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With trips, upcoming weddings and the like, my wallet’s been strapped a bit lately. So I’m always on the lookout for inexpensive, if not free, things to do around town. Although I’m out of town this weekend, there’s a free concert on Sunday night that caught my attention and I figured I’d share because we all could use a cheap night out once in a while.
This Sunday at 7pm, the Greater Cleveland Flute Society is hosting their annual Cleveland Composers Connection Concert. The performance will take place at First Unitarian Church of Cleveland in Shaker Heights (21600 Shaker Blvd.)
I’ve attended the Flute Society’s annual concert the last couple of years and always find it to be a beautiful – and CLE-centric – way to spend a Sunday. Audiences are treated to an evening of Cleveland flutists performing pieces written by locally-based composers. (Here’s my recap of last year’s concert.)
Now in its 15th season, the Greater Cleveland Flute Society provides opportunities for flutists of all backgrounds to support and learn from one another. In addition to the Cleveland Composers Connection Concert, which is their year-end signature event, they offer recitals, lectures and masterclasses all centered around the flute.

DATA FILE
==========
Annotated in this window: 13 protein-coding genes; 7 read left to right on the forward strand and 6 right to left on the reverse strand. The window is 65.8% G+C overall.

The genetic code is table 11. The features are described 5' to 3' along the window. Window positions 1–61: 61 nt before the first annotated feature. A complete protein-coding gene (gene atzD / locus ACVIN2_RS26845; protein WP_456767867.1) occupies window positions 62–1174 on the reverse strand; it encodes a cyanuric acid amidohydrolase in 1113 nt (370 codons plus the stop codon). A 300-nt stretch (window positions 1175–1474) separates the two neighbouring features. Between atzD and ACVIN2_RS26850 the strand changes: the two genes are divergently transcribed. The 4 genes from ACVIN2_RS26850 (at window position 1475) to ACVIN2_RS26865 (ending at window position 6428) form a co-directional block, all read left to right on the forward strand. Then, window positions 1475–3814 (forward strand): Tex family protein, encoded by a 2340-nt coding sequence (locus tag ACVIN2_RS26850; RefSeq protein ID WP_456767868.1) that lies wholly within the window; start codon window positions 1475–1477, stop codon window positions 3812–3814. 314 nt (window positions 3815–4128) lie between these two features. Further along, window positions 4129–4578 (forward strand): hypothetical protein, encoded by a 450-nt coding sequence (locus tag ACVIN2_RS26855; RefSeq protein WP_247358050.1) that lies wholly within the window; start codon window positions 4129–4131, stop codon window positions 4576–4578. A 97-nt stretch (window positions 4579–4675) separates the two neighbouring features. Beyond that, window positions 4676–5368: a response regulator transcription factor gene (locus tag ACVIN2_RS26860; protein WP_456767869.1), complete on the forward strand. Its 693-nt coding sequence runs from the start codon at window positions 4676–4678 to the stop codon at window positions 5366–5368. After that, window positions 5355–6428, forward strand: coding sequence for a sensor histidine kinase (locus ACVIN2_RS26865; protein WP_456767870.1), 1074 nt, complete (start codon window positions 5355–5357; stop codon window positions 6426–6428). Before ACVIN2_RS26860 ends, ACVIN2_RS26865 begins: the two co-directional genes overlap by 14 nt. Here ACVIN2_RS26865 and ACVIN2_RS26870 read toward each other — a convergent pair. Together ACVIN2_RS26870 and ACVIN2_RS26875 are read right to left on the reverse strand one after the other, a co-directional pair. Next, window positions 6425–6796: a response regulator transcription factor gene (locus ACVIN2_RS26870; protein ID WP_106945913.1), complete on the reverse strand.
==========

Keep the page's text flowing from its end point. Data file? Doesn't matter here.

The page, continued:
For this year’s Cleveland Composers Connection Concert, the Greater Cleveland Flute Society has handpicked 9 flute compositions that were submitted for consideration by local composers:
- Linda Allen– Flute Loops for flute and piano
- Eric Ewazen– Sonata No. 1 for flute and piano
- Stephen Griebling– Colorful Cordoba for flute and piano
- Bryan Kennard– Between Three Colors for flute, oboe, and alto flute
- Kaley Kleinman– Fantasy for Three Flutes
- Jeffrey Mumford– An Evolving Romance for flute and piano
- William Rayer– Night Trains for piccolo, 4 C flutes, alto, and bass
- John H.C. Thompson– A Look from Many Sides for solo flute
- Marshall Jones– Nuclear Placidity for 2 piccolos, 4 C flutes, alto, and bass
The group strives for a diverse sound in these concerts, so while some of the pieces are solely for the flute, others showcase how the flute can complement instruments like the piano and oboe.
In looking at the list of composers, I’m happy to see a great mix of previous years’ favorites – such as Rayer, Griebling and Kennard, as well as new additions to the series.
In particular, one composer to look forward to is Kaley Kleinman, a flutist from South Euclid, Ohio who is off to Notre Dame College this Fall. While I am impressed by musicians of any kind, young composers in particular astonish me because I think back to that age and how I would never have had that ability to put thoughts and emotions into music.
So if you’re looking for a pleasant evening that’s easy on your bank account this weekend, connect with composers and musicians in our own backyard and check out the Greater Cleveland Flute Society’s Cleveland Composers Connection Concert.
More information about the Greater Cleveland Flute Society:
Photos credit: Terence Wei, courtesy of Greater Cleveland Flute Society